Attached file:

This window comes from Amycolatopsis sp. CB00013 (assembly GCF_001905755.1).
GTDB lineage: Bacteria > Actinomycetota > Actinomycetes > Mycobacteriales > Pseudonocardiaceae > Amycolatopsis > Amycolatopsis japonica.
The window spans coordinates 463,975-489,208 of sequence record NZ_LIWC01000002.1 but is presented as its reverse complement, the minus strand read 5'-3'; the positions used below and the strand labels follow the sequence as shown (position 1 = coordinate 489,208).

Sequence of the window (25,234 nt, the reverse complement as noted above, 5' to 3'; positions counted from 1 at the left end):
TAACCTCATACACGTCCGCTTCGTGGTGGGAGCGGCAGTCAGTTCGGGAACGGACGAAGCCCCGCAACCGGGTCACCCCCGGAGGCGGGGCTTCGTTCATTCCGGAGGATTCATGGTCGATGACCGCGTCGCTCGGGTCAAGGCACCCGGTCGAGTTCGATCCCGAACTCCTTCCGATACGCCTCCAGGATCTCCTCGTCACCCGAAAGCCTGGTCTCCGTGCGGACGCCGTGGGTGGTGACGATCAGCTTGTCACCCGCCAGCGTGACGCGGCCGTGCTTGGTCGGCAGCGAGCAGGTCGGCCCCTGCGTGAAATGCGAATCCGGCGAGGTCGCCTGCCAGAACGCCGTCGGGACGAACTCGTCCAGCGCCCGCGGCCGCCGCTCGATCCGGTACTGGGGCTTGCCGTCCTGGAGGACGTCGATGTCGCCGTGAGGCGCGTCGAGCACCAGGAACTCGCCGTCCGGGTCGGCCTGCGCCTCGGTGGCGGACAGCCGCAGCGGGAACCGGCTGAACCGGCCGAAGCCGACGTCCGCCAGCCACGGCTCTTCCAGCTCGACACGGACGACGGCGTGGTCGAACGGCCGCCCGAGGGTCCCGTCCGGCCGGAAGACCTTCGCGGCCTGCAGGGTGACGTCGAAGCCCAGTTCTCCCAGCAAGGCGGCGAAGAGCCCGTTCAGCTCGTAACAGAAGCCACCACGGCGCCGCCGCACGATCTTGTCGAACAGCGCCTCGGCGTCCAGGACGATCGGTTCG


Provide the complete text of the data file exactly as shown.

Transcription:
This window comes from Amycolatopsis sp. CB00013 (assembly GCF_001905755.1).
GTDB lineage: Bacteria > Actinomycetota > Actinomycetes > Mycobacteriales > Pseudonocardiaceae > Amycolatopsis > Amycolatopsis japonica.
The window spans coordinates 463,975-489,208 of sequence record NZ_LIWC01000002.1 but is presented as its reverse complement, the minus strand read 5'-3'; the positions used below and the strand labels follow the sequence as shown (position 1 = coordinate 489,208).

Sequence of the window (25,234 nt, the reverse complement as noted above, 5' to 3'; positions counted from 1 at the left end):
TAACCTCATACACGTCCGCTTCGTGGTGGGAGCGGCAGTCAGTTCGGGAACGGACGAAGCCCCGCAACCGGGTCACCCCCGGAGGCGGGGCTTCGTTCATTCCGGAGGATTCATGGTCGATGACCGCGTCGCTCGGGTCAAGGCACCCGGTCGAGTTCGATCCCGAACTCCTTCCGATACGCCTCCAGGATCTCCTCGTCACCCGAAAGCCTGGTCTCCGTGCGGACGCCGTGGGTGGTGACGATCAGCTTGTCACCCGCCAGCGTGACGCGGCCGTGCTTGGTCGGCAGCGAGCAGGTCGGCCCCTGCGTGAAATGCGAATCCGGCGAGGTCGCCTGCCAGAACGCCGTCGGGACGAACTCGTCCAGCGCCCGCGGCCGCCGCTCGATCCGGTACTGGGGCTTGCCGTCCTGGAGGACGTCGATGTCGCCGTGAGGCGCGTCGAGCACCAGGAACTCGCCGTCCGGGTCGGCCTGCGCCTCGGTGGCGGACAGCCGCAGCGGGAACCGGCTGAACCGGCCGAAGCCGACGTCCGCCAGCCACGGCTCTTCCAGCTCGACACGGACGACGGCGTGGTCGAACGGCCGCCCGAGGGTCCCGTCCGGCCGGAAGACCTTCGCGGCCTGCAGGGTGACGTCGAAGCCCAGTTCTCCCAGCAAGGCGGCGAAGAGCCCGTTCAGCTCGTAACAGAAGCCACCACGGCGCCGCCGCACGATCTTGTCGAACAGCGCCTCGGCGTCCAGGACGATCGGTTCG